Graph Theory

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Hurlbert's Pebbling Page. Forcing (mathematics) Forcing is equivalent to the method of Boolean-valued models, which some feel is conceptually more natural and intuitive, but usually much more difficult to apply. identify with , and then introduce an expanded membership relation involving the "new" sets of the form .

Forcing (mathematics)

Forcing is a more elaborate version of this idea, reducing the expansion to the existence of one new set, and allowing for fine control over the properties of the expanded universe. Cohen's original technique, now called ramified forcing, is slightly different from the unramified forcing expounded here. A forcing poset is an ordered triple, (P, ≤, 1), where ≤ is a preorder on P that satisfies following splitting condition: For all p ∈ P, there are q, r ∈ P such that q, r ≤ p with no s ∈ P such that s ≤ q, r The largest element of P is 1, that is, p ≤ 1 for all p ∈ P. There are various conventions in use. Associated with a forcing poset P is the class V(P) of P-names.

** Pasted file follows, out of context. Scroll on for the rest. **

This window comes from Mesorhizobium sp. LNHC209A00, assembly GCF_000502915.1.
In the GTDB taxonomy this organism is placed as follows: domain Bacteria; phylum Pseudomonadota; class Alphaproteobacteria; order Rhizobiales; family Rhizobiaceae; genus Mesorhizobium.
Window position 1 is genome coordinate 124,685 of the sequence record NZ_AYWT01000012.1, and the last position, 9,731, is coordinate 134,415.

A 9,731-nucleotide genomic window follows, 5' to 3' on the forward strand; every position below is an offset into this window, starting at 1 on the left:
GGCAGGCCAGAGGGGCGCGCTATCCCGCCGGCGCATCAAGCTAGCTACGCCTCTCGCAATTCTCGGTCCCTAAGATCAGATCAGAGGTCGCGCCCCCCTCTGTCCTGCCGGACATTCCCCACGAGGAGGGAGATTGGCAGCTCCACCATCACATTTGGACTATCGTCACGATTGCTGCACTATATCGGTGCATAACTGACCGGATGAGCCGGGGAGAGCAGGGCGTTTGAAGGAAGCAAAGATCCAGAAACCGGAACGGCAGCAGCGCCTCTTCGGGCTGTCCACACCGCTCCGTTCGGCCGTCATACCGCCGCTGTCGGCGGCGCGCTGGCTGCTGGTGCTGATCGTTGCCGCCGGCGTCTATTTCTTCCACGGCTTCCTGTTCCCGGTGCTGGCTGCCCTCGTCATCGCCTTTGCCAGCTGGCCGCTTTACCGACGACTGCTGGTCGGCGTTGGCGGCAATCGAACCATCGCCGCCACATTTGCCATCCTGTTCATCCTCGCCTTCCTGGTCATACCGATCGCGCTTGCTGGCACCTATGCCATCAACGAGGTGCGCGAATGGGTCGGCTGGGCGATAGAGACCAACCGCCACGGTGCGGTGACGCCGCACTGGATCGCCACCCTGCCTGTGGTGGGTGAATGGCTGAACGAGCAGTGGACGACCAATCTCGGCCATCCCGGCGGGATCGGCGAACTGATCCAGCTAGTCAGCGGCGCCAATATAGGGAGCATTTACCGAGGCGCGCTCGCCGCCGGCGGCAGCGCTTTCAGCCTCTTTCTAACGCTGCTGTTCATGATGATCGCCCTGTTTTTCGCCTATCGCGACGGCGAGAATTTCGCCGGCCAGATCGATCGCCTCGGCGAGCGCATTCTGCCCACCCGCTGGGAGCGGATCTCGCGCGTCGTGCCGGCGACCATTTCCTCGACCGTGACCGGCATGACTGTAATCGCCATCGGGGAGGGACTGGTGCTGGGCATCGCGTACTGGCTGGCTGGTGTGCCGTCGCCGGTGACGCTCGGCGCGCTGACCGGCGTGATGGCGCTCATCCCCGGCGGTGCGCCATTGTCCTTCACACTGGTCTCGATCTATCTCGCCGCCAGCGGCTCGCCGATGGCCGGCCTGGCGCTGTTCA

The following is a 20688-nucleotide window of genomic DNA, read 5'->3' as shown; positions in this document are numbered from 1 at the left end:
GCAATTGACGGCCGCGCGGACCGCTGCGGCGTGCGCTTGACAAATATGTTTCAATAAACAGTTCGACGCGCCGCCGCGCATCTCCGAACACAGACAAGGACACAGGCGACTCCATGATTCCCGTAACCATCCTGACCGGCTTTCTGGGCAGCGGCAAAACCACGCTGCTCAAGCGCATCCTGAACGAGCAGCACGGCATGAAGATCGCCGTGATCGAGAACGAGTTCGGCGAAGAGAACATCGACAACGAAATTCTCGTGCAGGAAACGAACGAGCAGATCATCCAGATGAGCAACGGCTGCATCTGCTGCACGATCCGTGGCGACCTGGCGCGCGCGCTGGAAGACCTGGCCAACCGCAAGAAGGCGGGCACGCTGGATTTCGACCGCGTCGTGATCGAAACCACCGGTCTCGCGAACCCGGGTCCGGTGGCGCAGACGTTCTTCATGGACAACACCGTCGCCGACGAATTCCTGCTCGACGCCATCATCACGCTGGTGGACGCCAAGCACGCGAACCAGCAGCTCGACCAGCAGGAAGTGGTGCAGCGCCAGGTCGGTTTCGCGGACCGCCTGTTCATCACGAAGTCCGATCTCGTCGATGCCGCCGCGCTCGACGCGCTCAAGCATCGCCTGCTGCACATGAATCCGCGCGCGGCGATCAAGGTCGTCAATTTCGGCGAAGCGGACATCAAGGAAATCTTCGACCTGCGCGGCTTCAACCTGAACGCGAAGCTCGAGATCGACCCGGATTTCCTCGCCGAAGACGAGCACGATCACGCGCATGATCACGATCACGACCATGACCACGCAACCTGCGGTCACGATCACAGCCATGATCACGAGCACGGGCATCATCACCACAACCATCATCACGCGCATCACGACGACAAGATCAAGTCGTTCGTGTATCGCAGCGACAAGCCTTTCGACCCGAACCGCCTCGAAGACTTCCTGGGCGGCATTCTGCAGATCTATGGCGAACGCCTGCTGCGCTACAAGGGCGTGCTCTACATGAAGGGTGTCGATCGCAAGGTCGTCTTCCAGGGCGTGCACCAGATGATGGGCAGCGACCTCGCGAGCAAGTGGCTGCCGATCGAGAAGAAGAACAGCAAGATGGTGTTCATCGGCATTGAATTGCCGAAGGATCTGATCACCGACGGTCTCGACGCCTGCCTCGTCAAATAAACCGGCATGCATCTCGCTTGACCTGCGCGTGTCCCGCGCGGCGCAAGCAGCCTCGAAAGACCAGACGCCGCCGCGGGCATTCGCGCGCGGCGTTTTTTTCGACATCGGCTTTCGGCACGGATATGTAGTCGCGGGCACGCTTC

Using transfinite recursion, one defines val(xˇ, G) = x. so that. Change in the average geodesic distance of a graph when flipping a single edge. Is there a way to determine how the average geodesic distance between nodes of a graph will change just by flipping (1) a single edge without having to traverse the whole graph like in the Djikstra algorithm?

Change in the average geodesic distance of a graph when flipping a single edge

I'm currently doing this by expensively copying the graph, changing the edge, and then calculating the average geodesic distance of the new graph (using Dijkstra's algorithm) and subtracting it from the average geodesic distance of the original graph.. Is there a more clever way to to this? Notes: (1) By flipping a edge I mean the following operation: add the edge if it's absent and remove it if it's present. (2) Good approximations are welcomed. Cesar A. Hidalgo, Homepage.